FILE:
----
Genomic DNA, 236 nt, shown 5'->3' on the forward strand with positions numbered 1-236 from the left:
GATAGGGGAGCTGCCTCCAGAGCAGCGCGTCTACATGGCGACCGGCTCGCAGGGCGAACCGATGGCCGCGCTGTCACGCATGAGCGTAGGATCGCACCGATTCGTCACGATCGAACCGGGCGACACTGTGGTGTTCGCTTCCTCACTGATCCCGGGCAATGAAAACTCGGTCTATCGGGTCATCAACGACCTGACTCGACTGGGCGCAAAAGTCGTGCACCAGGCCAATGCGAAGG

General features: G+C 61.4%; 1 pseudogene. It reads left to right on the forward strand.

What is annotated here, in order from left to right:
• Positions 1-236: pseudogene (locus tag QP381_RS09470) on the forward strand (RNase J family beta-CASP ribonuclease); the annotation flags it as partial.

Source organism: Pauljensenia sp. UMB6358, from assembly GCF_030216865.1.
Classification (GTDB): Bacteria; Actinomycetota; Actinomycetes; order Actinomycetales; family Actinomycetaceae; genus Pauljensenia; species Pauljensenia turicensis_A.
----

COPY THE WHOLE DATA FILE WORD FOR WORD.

Genomic DNA, 236 nt, shown 5'->3' on the forward strand with positions numbered 1-236 from the left:
GATAGGGGAGCTGCCTCCAGAGCAGCGCGTCTACATGGCGACCGGCTCGCAGGGCGAACCGATGGCCGCGCTGTCACGCATGAGCGTAGGATCGCACCGATTCGTCACGATCGAACCGGGCGACACTGTGGTGTTCGCTTCCTCACTGATCCCGGGCAATGAAAACTCGGTCTATCGGGTCATCAACGACCTGACTCGACTGGGCGCAAAAGTCGTGCACCAGGCCAATGCGAAGG

General features: G+C 61.4%; 1 pseudogene. It reads left to right on the forward strand.

What is annotated here, in order from left to right:
• Positions 1-236: pseudogene (locus tag QP381_RS09470) on the forward strand (RNase J family beta-CASP ribonuclease); the annotation flags it as partial.

Source organism: Pauljensenia sp. UMB6358, from assembly GCF_030216865.1.
Classification (GTDB): Bacteria; Actinomycetota; Actinomycetes; order Actinomycetales; family Actinomycetaceae; genus Pauljensenia; species Pauljensenia turicensis_A.